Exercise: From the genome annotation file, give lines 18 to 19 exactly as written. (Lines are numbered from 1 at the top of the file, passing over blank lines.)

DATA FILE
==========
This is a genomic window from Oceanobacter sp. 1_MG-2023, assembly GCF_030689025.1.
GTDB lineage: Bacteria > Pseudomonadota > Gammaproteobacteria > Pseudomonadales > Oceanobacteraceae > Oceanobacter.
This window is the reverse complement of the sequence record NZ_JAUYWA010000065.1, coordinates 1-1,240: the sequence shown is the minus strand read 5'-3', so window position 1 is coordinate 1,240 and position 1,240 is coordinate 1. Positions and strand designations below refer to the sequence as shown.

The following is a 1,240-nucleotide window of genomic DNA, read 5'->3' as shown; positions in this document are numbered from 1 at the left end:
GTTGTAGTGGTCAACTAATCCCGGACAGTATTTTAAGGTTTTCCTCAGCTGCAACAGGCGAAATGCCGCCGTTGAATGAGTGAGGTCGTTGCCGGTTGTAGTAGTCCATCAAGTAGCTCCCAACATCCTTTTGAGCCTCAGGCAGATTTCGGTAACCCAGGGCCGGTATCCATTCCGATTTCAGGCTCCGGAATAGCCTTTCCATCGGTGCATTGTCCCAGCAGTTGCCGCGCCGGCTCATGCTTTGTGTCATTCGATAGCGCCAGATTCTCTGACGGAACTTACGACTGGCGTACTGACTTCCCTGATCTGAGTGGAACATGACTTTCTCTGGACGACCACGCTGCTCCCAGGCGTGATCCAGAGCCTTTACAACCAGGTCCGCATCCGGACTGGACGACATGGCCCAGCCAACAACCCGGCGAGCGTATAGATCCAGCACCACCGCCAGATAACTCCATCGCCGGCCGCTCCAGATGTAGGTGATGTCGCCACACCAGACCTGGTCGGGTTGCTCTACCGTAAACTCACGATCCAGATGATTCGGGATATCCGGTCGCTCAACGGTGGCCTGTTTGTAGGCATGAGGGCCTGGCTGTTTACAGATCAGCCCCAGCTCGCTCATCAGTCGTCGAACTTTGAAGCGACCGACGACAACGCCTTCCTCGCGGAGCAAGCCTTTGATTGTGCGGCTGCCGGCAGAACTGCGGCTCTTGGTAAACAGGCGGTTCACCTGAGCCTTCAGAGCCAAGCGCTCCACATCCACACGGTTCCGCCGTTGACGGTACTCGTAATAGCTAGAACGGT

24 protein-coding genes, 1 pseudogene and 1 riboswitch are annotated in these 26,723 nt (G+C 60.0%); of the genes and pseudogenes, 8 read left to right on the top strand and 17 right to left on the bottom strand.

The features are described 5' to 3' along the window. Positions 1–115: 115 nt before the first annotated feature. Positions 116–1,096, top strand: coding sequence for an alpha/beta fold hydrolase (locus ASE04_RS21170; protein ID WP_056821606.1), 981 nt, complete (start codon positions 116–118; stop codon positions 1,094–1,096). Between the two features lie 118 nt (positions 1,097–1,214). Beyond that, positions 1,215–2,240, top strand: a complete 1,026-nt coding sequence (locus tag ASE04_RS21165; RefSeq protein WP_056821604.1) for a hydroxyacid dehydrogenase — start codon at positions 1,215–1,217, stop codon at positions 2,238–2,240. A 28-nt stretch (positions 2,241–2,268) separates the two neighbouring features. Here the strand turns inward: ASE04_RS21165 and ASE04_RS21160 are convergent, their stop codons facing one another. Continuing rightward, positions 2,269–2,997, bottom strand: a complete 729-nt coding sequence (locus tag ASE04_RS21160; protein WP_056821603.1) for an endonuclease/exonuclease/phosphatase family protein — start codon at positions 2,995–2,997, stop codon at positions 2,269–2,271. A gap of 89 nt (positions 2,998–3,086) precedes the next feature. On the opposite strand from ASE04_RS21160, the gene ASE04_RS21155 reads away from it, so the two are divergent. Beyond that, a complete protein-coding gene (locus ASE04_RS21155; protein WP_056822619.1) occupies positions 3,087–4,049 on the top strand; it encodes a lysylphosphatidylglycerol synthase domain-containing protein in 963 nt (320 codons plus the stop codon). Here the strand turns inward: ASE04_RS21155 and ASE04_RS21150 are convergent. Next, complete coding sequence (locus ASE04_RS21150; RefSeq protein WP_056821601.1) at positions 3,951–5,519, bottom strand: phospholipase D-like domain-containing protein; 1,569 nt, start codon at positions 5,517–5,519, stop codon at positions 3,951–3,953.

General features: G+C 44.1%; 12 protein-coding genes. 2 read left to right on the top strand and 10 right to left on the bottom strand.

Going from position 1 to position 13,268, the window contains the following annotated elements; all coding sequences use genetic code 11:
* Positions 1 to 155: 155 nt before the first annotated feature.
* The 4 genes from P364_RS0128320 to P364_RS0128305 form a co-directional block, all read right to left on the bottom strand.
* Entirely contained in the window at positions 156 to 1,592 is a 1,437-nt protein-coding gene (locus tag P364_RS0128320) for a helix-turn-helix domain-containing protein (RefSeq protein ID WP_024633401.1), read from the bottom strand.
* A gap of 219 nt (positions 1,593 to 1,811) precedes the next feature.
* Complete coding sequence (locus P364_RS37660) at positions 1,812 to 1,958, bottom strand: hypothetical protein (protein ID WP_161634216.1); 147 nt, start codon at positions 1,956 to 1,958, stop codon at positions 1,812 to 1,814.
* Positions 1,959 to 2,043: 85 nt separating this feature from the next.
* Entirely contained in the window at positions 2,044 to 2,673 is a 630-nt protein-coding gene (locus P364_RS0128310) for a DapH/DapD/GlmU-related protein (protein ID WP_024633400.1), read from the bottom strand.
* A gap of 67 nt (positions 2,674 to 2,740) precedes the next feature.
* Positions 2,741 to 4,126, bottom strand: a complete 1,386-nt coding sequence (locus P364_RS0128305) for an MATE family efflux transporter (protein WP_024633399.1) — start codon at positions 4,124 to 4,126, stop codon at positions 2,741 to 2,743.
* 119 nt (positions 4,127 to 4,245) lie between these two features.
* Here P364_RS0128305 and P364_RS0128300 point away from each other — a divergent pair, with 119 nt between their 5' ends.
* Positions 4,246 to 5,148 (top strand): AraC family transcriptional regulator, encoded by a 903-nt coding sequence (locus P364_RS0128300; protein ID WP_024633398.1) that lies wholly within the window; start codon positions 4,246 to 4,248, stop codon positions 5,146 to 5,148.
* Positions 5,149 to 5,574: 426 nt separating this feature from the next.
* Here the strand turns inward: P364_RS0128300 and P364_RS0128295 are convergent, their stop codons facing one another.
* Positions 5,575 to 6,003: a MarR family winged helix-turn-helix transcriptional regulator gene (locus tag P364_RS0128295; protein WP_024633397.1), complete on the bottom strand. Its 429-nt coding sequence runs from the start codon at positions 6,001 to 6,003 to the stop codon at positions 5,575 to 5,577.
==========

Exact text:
* Positions 2,741 to 4,126, bottom strand: a complete 1,386-nt coding sequence (locus P364_RS0128305) for an MATE family efflux transporter (protein WP_024633399.1) — start codon at positions 4,124 to 4,126, stop codon at positions 2,741 to 2,743.
* 119 nt (positions 4,127 to 4,245) lie between these two features.